4.3. Interpretation of results

SHS exposure exhibited graded trends with several, although not all inflammatory, hemostatic and endothelial markers which are also related to active smoking. Selection bias in unlikely given our reasonably high response rates, as is misclassification of active smokers wrongly placed into high SHS group; participants with elevated cotinine (>15 ng/ml) were excluded from SHS analyses. Results are not affected by using a more conservative cotinine threshold for active smoking (9.5 ng/ml) [31]. Restricting analyses to self-reported never-smokers reduced power and adjusted associations with BMI, CRP, IL-6, albumin and fibrinogen were no-longer significant, bringing into question their causative roles. Residual confounding, particularly by social factors is possible despite statistically controlling for social class. We specifically examined the effect of adjustment for social class after adjusting for behavioural and demographic factors and social class little affected the cotinine coefficient. Observed associations between SHS and endothelial, inflammatory and hemostatic markers were somewhat attenuated by adjustments, although CRP, VWF, tPA, fibrinogen and albumin remained statistically significant after adjustment for social, behavioural and established risk factors plus BMI. It is biologically plausible that associations between SHS exposure and CVD risk markers are causal. The cardiovascular system is very sensitive to SHS and inflammation and platelet activation are prominent in the response to SHS; fibrinogen, VWF and t-PA are markers of both processes [3,19]. As in previous studies [19], the influence of SHS on inflammatory and hemostatic markers starts at very low levels of exposure (being apparent well below 0.7 ng/ml, the cotinine level associated with increased CHD risk in our earlier study [5]) and are disproportionate to exposure levels. The magnitude of differences in CRP, fibrinogen and albumin between high and low SHS exposure are around one-third to one half of the magnitude of differences between active smokers and low SHS exposure, although the differences are of similar magnitude for VWF and t-PA. Given current evidence about the strengths of association of CRP, VWF and t-PA to CHD risk [28,32,33], the potential impact of SHS exposure (cotinine ≤0.05 vs >0.7) acting through each pathway is approximately 5–10% and could therefore be expected to affect population levels of CHD. Several of the inflammatory and hemostatic factors have been implicated in causation of type 2 diabetes [34] which would be consistent with an earlier report implicating SHS exposure in type 2 diabetes [35].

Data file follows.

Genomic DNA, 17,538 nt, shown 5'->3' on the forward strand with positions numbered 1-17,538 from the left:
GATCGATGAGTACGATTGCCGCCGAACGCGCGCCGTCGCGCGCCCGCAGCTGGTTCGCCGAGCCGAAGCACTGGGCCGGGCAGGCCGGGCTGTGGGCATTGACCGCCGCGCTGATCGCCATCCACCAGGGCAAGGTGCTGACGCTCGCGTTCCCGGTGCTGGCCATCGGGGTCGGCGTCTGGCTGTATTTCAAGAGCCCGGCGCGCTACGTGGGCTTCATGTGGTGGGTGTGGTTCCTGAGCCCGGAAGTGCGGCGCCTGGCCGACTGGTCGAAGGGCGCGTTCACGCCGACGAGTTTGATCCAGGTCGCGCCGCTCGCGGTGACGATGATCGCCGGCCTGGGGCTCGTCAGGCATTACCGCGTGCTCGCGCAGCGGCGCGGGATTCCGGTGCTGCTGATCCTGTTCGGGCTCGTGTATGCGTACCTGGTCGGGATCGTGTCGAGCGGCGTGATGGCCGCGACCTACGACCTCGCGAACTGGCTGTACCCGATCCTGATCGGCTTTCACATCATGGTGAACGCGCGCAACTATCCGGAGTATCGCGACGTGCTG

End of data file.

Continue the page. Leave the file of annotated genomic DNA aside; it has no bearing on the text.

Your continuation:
5. Conclusions

This study suggests that SHS exposure, even at very low levels has important influences on endothelial, inflammatory and hemostatic factors. The findings emphasize the continued importance of efforts to reduce exposure to SHS, even at very low levels.

Conflict of interest

None declared.

Acknowledgements

The British Regional Heart Study is a British Heart Foundation (BHF) Research Group and is supported by BHF programme grant (RG/04/003). Cotinine analyses were funded by BHF project grant PG/06/154/22043. Cytokine analyses were funded by British Heart Foundation project grant PG/07/048/22935. The British Women's Heart and Health Study is joint-funded by the UK Department of Health and BHF. The views expressed in this publication are those of the authors and not necessarily those of the funding bodies.

Appendix A. Supplementary data